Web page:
Published on November 1st, 2016 | by Steve Hanley
Ecclestone Ousted. Formula One Fans Rejoice.
Update: Respected Formula One journalist James Allen says Ross Brawn will be in charge of “future sporting elements and regulations of F1, shaping the cars and the sport of the future.” Allen says Bernie Ecclestone will stay on for at least a while browbeating organizers and sponsors into paying more and more money. Brawn’s role should as least stabilize the sport. He and Ecclestone have not always had the best working relationship in their past dealings. We now return you to your regular programming, already in progress.
The most fervent wish of millions of Formula One fans has come true. The diminutive dictator, Bernie Ecclestone has been thrown overboard by Liberty Media, the new owners of the sport’s commercial rights. He will be replaced by Ross Brawn, the fellow who bought a Formula One team for $1 and turned it into a world champion. He then cashed out by selling that team to Mercedes Benz. The rest, as they say, is history.
Recognized as one of the pre-eminent engineers in the sport, Brawn can be expected to bring an end to the chaotic management style that became Ecclestone’s trademark. Mr. E, as he is called, theoretically has a 3 year contract with Liberty Media, but this announcement makes it clear he is being kept on for ceremonial purposes only. The future of the sport will be firmly under the control of Brawn.
The story was first reported by Germany’s Auto Bild, which says Brawn’s hiring has already received the blessing of the FIA president Jean Todt. Brawn and Todt were the brain trust that took Ferrari to numerous world championships between 1997 and 2006. Together, they were responsible for the cars that helped Michael Schumacher become the winningest Formula One driver of all time.
After selling his team to Mercedes, Brawn stayed on with the new owners until he decided to “go fishing” after the 2013 season. He was unhappy with the direction Formula One was taking under Ecclestone. He told the Daily Telegraph this summer that he would consider returning to the sport Daily Telegraph if he could help make it a better, more interesting sport again.
One of the issues Brawn will need to deal with is the difficulty drivers have today in passing on track. At last Sunday’s Mexican grand prix, both Max Verstappen and Daniel Ricciardo caught up to cars running at the front of the field with a few laps remaining. Clearly, they both were in faster machines. But despite heroic efforts, they were unable to force their way past. The sport’s top drivers all complain bitterly that the current aerodynamic rules make it virtually impossible to pass because turbulence from the car ahead causes a loss of aerodynamic downforce on the car behind.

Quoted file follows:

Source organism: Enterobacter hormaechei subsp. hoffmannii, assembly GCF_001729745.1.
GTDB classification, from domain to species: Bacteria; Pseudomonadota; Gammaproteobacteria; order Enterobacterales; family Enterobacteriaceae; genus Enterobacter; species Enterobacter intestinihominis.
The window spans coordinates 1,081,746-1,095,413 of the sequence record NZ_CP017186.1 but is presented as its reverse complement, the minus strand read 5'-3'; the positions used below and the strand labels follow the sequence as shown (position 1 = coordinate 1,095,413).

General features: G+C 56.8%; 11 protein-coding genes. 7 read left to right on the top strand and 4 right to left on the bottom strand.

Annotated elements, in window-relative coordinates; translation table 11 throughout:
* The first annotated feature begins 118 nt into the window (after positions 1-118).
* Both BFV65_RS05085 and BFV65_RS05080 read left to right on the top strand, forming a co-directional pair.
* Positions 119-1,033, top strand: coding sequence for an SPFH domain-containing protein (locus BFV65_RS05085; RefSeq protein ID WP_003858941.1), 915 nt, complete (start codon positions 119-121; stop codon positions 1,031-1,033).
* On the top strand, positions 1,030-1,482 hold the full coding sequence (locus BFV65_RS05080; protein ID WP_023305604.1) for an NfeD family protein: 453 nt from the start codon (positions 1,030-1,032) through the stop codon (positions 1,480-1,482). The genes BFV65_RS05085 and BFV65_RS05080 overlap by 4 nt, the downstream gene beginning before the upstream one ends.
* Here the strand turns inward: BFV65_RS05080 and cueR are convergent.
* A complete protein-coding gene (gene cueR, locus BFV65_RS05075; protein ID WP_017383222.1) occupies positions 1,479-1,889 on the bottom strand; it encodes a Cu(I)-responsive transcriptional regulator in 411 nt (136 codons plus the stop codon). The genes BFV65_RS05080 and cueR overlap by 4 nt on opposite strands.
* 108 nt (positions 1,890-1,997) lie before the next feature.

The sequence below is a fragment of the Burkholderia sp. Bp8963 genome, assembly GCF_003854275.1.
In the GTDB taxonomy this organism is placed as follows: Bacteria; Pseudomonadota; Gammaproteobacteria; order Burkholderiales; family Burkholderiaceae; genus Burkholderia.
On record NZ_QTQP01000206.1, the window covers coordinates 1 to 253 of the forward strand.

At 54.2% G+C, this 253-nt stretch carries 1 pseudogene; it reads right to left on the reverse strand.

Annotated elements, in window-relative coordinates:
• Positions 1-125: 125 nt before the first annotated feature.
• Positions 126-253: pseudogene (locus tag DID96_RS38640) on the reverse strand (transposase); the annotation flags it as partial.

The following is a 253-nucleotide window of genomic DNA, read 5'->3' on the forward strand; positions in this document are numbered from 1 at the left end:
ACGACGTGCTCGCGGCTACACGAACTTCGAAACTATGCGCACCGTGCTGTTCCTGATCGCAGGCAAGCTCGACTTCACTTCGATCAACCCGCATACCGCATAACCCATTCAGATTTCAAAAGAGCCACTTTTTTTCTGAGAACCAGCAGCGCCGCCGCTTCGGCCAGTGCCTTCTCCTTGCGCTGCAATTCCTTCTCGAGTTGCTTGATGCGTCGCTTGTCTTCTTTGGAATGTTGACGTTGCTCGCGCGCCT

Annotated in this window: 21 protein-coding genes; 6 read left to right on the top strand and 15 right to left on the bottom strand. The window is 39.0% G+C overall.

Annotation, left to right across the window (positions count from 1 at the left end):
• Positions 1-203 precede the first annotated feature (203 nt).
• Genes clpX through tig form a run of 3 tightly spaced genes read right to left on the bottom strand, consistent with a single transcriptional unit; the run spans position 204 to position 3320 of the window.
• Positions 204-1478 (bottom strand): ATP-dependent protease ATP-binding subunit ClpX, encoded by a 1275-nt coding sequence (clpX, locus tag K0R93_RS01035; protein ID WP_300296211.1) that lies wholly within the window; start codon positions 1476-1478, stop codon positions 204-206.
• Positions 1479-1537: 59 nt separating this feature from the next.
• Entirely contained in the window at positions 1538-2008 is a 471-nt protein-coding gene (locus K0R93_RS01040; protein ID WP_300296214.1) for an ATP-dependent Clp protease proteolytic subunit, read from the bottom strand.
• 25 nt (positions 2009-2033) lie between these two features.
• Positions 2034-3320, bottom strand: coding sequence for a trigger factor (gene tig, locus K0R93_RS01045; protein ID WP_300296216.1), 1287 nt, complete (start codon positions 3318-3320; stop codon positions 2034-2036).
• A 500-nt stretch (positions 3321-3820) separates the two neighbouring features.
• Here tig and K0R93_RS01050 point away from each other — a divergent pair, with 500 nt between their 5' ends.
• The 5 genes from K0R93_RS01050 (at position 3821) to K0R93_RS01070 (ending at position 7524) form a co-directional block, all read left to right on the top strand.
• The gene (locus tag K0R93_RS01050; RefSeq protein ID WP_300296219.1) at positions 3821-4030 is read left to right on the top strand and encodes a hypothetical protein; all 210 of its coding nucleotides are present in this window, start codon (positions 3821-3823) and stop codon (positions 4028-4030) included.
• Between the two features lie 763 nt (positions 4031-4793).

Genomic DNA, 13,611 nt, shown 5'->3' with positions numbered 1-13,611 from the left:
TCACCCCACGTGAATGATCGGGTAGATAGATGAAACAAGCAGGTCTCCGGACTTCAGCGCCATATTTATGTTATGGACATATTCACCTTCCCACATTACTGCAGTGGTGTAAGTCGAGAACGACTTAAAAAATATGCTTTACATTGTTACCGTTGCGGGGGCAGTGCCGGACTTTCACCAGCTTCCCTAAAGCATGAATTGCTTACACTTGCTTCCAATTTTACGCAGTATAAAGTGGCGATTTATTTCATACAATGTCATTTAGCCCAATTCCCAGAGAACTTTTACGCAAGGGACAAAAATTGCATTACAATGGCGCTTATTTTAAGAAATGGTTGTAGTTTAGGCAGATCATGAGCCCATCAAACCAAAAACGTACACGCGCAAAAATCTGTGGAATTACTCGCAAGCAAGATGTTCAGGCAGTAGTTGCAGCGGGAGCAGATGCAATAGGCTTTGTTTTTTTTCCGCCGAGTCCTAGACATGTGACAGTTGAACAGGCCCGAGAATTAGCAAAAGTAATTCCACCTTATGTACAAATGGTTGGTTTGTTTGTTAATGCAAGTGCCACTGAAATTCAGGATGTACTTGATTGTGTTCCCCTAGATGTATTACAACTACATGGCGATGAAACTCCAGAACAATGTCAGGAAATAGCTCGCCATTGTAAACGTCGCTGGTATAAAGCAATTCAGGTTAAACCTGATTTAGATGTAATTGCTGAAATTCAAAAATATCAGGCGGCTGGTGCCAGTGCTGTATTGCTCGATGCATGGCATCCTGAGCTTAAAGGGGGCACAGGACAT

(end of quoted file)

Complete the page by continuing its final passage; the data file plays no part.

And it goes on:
Ecclestone has jammed a new rules package down the throats of the teams that will increase the importance of aerodynamics even more starting next season. Teams waste hundreds of millions of dollars every year designing their aerodynamic components. That money could be put to much better use designing cars that are meant to race, rather than following each other around sniffing each other’s tailpipes like a pack of dogs in heat.
Ecclestone richly deserves his status as the most hated man in Formula One. At age 85, he is totally unfamiliar with the digital age and thinks people still get their news from reading newspapers. He has been deaf to complaints that many Formula One races are little more than media circuses for authoritarian regimes anxious to improve their standing in the world community. Ecclestone has an annoying habit of threatening to remove racing venues from the calendar if they do not pay exorbitant fees to host the races. If Bernie has a counterpart in literature it would be Ebeneezer Scrooge.
Those Formula One fans who have stuck it out through Ecclestone’s nearly 30 years of bullying and mismanagement are hopeful Ross Brawn will usher in new era of sensible rule making, one that places a premium on entertaining the fans rather than gouging promoters and sponsors. Is that too much to ask?
Source and photo credit: F1 Technical